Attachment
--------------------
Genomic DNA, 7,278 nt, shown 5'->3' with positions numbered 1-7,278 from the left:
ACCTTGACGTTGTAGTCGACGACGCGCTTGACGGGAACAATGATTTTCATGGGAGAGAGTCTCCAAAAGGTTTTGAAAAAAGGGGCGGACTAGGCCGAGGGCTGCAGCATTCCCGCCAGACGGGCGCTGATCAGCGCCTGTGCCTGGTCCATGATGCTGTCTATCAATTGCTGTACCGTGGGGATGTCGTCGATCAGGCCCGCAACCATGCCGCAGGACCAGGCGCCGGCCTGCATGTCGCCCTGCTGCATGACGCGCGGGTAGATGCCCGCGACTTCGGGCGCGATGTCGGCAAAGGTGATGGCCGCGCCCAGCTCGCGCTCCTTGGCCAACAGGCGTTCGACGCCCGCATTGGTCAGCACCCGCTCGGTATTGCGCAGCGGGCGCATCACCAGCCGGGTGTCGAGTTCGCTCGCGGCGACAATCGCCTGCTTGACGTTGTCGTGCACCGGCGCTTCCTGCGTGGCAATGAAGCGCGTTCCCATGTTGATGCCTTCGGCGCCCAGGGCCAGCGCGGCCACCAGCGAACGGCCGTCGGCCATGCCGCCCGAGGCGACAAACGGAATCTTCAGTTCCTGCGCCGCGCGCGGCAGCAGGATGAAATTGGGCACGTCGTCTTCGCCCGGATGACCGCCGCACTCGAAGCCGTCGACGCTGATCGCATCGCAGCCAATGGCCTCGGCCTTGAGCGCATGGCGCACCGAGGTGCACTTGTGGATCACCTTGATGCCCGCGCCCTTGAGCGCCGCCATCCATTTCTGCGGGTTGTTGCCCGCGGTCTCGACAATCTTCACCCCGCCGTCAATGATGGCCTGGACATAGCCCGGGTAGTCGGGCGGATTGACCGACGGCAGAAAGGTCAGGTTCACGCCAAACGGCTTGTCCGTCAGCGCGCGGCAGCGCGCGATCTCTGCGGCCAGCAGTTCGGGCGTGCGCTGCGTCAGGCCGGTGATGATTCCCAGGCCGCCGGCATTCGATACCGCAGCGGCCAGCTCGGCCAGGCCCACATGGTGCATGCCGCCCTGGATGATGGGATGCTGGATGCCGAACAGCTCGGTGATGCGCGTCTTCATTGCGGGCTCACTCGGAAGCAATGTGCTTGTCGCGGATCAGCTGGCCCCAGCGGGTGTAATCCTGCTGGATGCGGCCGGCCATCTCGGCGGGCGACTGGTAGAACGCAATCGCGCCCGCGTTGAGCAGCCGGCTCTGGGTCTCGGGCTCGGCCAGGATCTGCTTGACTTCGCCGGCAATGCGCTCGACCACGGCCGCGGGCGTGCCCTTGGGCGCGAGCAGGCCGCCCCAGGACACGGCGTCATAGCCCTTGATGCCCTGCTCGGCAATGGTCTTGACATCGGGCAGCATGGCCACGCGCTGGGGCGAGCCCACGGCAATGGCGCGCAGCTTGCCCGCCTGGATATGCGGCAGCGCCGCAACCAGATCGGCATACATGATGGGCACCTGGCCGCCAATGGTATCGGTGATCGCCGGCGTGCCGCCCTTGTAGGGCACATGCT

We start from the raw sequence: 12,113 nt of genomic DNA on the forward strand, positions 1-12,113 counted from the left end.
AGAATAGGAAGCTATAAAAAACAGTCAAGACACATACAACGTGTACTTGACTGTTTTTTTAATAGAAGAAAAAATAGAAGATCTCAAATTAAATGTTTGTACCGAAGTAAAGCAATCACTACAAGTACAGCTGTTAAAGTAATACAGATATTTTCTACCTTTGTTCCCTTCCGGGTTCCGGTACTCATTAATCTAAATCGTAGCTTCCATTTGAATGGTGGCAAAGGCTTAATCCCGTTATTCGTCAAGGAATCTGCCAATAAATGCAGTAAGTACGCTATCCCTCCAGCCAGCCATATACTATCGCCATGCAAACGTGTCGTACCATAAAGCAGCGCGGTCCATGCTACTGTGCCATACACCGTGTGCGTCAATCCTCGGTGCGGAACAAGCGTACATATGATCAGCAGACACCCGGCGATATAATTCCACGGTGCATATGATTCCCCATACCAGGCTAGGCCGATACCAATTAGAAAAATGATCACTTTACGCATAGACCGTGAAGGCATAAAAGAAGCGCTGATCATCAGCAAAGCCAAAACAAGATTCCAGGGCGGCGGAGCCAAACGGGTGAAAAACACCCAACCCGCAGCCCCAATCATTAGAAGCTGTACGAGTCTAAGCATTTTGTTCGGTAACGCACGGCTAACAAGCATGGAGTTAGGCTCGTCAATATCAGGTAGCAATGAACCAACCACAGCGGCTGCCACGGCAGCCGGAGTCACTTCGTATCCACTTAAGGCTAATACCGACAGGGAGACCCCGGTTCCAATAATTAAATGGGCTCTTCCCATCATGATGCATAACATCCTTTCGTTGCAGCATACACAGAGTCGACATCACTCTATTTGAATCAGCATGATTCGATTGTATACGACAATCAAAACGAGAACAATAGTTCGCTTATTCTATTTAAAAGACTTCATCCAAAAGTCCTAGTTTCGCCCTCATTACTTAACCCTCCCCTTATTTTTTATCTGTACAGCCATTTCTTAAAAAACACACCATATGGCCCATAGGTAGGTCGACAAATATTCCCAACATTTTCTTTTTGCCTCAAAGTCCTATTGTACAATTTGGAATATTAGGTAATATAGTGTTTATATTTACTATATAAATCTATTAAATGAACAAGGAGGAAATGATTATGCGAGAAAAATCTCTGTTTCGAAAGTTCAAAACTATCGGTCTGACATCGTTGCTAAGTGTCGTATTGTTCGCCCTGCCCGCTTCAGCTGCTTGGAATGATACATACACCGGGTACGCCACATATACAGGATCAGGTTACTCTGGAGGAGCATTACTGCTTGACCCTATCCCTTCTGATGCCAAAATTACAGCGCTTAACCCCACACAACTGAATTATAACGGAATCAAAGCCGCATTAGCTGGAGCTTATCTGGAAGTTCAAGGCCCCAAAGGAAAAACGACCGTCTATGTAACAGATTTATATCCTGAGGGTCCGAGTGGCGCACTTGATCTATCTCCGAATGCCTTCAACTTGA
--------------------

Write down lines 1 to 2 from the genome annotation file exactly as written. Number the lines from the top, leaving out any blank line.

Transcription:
Genomic DNA, 7,278 nt, shown 5'->3' with positions numbered 1-7,278 from the left:
ACCTTGACGTTGTAGTCGACGACGCGCTTGACGGGAACAATGATTTTCATGGGAGAGAGTCTCCAAAAGGTTTTGAAAAAAGGGGCGGACTAGGCCGAGGGCTGCAGCATTCCCGCCAGACGGGCGCTGATCAGCGCCTGTGCCTGGTCCATGATGCTGTCTATCAATTGCTGTACCGTGGGGATGTCGTCGATCAGGCCCGCAACCATGCCGCAGGACCAGGCGCCGGCCTGCATGTCGCCCTGCTGCATGACGCGCGGGTAGATGCCCGCGACTTCGGGCGCGATGTCGGCAAAGGTGATGGCCGCGCCCAGCTCGCGCTCCTTGGCCAACAGGCGTTCGACGCCCGCATTGGTCAGCACCCGCTCGGTATTGCGCAGCGGGCGCATCACCAGCCGGGTGTCGAGTTCGCTCGCGGCGACAATCGCCTGCTTGACGTTGTCGTGCACCGGCGCTTCCTGCGTGGCAATGAAGCGCGTTCCCATGTTGATGCCTTCGGCGCCCAGGGCCAGCGCGGCCACCAGCGAACGGCCGTCGGCCATGCCGCCCGAGGCGACAAACGGAATCTTCAGTTCCTGCGCCGCGCGCGGCAGCAGGATGAAATTGGGCACGTCGTCTTCGCCCGGATGACCGCCGCACTCGAAGCCGTCGACGCTGATCGCATCGCAGCCAATGGCCTCGGCCTTGAGCGCATGGCGCACCGAGGTGCACTTGTGGATCACCTTGATGCCCGCGCCCTTGAGCGCCGCCATCCATTTCTGCGGGTTGTTGCCCGCGGTCTCGACAATCTTCACCCCGCCGTCAATGATGGCCTGGACATAGCCCGGGTAGTCGGGCGGATTGACCGACGGCAGAAAGGTCAGGTTCACGCCAAACGGCTTGTCCGTCAGCGCGCGGCAGCGCGCGATCTCTGCGGCCAGCAGTTCGGGCGTGCGCTGCGTCAGGCCGGTGATGATTCCCAGGCCGCCGGCATTCGATACCGCAGCGGCCAGCTCGGCCAGGCCCACATGGTGCATGCCGCCCTGGATGATGGGATGCTGGATGCCGAACAGCTCGGTGATGCGCGTCTTCATTGCGGGCTCACTCGGAAGCAATGTGCTTGTCGCGGATCAGCTGGCCCCAGCGGGTGTAATCCTGCTGGATGCGGCCGGCCATCTCGGCGGGCGACTGGTAGAACGCAATCGCGCCCGCGTTGAGCAGCCGGCTCTGGGTCTCGGGCTCGGCCAGGATCTGCTTGACTTCGCCGGCAATGCGCTCGACCACGGCCGCGGGCGTGCCCTTGGGCGCGAGCAGGCCGCCCCAGGACACGGCGTCATAGCCCTTGATGCCCTGCTCGGCAATGGTCTTGACATCGGGCAGCATGGCCACGCGCTGGGGCGAGCCCACGGCAATGGCGCGCAGCTTGCCCGCCTGGATATGCGGCAGCGCCGCAACCAGATCGGCATACATGATGGGCACCTGGCCGCCAATGGTATCGGTGATCGCCGGCGTGCCGCCCTTGTAGGGCACATGCT